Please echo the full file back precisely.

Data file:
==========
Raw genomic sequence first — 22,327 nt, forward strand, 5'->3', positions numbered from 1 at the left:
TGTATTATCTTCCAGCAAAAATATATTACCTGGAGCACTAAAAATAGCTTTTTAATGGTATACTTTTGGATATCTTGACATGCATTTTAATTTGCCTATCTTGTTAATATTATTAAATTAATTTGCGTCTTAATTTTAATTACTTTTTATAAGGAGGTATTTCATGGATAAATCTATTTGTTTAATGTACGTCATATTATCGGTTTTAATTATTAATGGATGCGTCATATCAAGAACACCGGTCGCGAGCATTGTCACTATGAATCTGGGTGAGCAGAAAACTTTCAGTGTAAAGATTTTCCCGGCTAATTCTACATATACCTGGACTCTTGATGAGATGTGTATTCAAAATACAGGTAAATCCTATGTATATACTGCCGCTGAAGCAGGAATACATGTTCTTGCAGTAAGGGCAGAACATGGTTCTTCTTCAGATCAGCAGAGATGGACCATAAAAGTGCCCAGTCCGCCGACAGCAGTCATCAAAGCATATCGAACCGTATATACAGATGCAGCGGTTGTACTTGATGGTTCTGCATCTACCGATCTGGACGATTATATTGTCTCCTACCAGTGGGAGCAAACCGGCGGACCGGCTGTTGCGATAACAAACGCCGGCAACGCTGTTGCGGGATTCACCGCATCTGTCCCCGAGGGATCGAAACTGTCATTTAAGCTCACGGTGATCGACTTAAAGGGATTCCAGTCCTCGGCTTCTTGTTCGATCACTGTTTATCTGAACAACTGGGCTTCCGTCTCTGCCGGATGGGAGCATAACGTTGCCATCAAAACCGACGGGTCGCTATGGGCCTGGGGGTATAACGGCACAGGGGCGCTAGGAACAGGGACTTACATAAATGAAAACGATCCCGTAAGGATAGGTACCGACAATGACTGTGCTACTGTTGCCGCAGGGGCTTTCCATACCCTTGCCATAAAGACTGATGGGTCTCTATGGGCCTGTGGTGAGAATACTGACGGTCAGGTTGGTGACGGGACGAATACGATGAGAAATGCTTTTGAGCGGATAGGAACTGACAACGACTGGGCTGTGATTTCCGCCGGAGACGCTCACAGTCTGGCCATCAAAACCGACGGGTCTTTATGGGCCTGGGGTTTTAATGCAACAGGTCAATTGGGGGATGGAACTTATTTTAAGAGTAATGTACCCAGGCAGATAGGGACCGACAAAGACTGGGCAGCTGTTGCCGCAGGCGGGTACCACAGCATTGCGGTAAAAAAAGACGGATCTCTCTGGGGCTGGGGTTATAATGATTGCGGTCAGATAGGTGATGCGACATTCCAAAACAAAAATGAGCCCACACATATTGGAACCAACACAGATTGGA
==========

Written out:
Raw genomic sequence first — 22,327 nt, forward strand, 5'->3', positions numbered from 1 at the left:
TGTATTATCTTCCAGCAAAAATATATTACCTGGAGCACTAAAAATAGCTTTTTAATGGTATACTTTTGGATATCTTGACATGCATTTTAATTTGCCTATCTTGTTAATATTATTAAATTAATTTGCGTCTTAATTTTAATTACTTTTTATAAGGAGGTATTTCATGGATAAATCTATTTGTTTAATGTACGTCATATTATCGGTTTTAATTATTAATGGATGCGTCATATCAAGAACACCGGTCGCGAGCATTGTCACTATGAATCTGGGTGAGCAGAAAACTTTCAGTGTAAAGATTTTCCCGGCTAATTCTACATATACCTGGACTCTTGATGAGATGTGTATTCAAAATACAGGTAAATCCTATGTATATACTGCCGCTGAAGCAGGAATACATGTTCTTGCAGTAAGGGCAGAACATGGTTCTTCTTCAGATCAGCAGAGATGGACCATAAAAGTGCCCAGTCCGCCGACAGCAGTCATCAAAGCATATCGAACCGTATATACAGATGCAGCGGTTGTACTTGATGGTTCTGCATCTACCGATCTGGACGATTATATTGTCTCCTACCAGTGGGAGCAAACCGGCGGACCGGCTGTTGCGATAACAAACGCCGGCAACGCTGTTGCGGGATTCACCGCATCTGTCCCCGAGGGATCGAAACTGTCATTTAAGCTCACGGTGATCGACTTAAAGGGATTCCAGTCCTCGGCTTCTTGTTCGATCACTGTTTATCTGAACAACTGGGCTTCCGTCTCTGCCGGATGGGAGCATAACGTTGCCATCAAAACCGACGGGTCGCTATGGGCCTGGGGGTATAACGGCACAGGGGCGCTAGGAACAGGGACTTACATAAATGAAAACGATCCCGTAAGGATAGGTACCGACAATGACTGTGCTACTGTTGCCGCAGGGGCTTTCCATACCCTTGCCATAAAGACTGATGGGTCTCTATGGGCCTGTGGTGAGAATACTGACGGTCAGGTTGGTGACGGGACGAATACGATGAGAAATGCTTTTGAGCGGATAGGAACTGACAACGACTGGGCTGTGATTTCCGCCGGAGACGCTCACAGTCTGGCCATCAAAACCGACGGGTCTTTATGGGCCTGGGGTTTTAATGCAACAGGTCAATTGGGGGATGGAACTTATTTTAAGAGTAATGTACCCAGGCAGATAGGGACCGACAAAGACTGGGCAGCTGTTGCCGCAGGCGGGTACCACAGCATTGCGGTAAAAAAAGACGGATCTCTCTGGGGCTGGGGTTATAATGATTGCGGTCAGATAGGTGATGCGACATTCCAAAACAAAAATGAGCCCACACATATTGGAACCAACACAGATTGGA